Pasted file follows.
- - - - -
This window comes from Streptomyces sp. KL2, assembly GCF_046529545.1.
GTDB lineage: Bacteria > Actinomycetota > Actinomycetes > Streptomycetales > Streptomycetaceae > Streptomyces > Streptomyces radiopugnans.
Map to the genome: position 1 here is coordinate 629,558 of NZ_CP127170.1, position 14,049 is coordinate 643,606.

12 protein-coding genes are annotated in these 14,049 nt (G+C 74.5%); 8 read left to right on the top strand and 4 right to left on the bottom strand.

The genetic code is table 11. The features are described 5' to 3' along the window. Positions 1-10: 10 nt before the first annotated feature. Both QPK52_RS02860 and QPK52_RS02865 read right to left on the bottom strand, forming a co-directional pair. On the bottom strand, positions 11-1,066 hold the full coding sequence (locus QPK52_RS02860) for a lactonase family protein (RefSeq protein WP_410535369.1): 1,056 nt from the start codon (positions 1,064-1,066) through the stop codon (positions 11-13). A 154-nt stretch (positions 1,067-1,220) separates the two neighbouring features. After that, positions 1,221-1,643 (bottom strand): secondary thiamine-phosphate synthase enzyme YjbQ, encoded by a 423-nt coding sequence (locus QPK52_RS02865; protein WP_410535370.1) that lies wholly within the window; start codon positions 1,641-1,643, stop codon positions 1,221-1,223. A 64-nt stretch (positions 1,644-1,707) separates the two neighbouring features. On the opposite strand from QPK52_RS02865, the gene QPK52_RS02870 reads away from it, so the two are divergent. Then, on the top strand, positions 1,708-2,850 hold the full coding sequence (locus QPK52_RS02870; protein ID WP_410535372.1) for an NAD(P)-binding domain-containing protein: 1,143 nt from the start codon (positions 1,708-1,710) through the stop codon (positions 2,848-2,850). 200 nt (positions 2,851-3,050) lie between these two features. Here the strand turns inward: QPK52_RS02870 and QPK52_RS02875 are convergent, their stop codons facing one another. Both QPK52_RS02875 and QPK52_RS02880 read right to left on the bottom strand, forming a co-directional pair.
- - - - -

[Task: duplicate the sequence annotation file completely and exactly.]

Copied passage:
This window comes from Streptomyces sp. KL2, assembly GCF_046529545.1.
GTDB lineage: Bacteria > Actinomycetota > Actinomycetes > Streptomycetales > Streptomycetaceae > Streptomyces > Streptomyces radiopugnans.
Map to the genome: position 1 here is coordinate 629,558 of NZ_CP127170.1, position 14,049 is coordinate 643,606.

12 protein-coding genes are annotated in these 14,049 nt (G+C 74.5%); 8 read left to right on the top strand and 4 right to left on the bottom strand.

The genetic code is table 11. The features are described 5' to 3' along the window. Positions 1-10: 10 nt before the first annotated feature. Both QPK52_RS02860 and QPK52_RS02865 read right to left on the bottom strand, forming a co-directional pair. On the bottom strand, positions 11-1,066 hold the full coding sequence (locus QPK52_RS02860) for a lactonase family protein (RefSeq protein WP_410535369.1): 1,056 nt from the start codon (positions 1,064-1,066) through the stop codon (positions 11-13). A 154-nt stretch (positions 1,067-1,220) separates the two neighbouring features. After that, positions 1,221-1,643 (bottom strand): secondary thiamine-phosphate synthase enzyme YjbQ, encoded by a 423-nt coding sequence (locus QPK52_RS02865; protein WP_410535370.1) that lies wholly within the window; start codon positions 1,641-1,643, stop codon positions 1,221-1,223. A 64-nt stretch (positions 1,644-1,707) separates the two neighbouring features. On the opposite strand from QPK52_RS02865, the gene QPK52_RS02870 reads away from it, so the two are divergent. Then, on the top strand, positions 1,708-2,850 hold the full coding sequence (locus QPK52_RS02870; protein ID WP_410535372.1) for an NAD(P)-binding domain-containing protein: 1,143 nt from the start codon (positions 1,708-1,710) through the stop codon (positions 2,848-2,850). 200 nt (positions 2,851-3,050) lie between these two features. Here the strand turns inward: QPK52_RS02870 and QPK52_RS02875 are convergent, their stop codons facing one another. Both QPK52_RS02875 and QPK52_RS02880 read right to left on the bottom strand, forming a co-directional pair.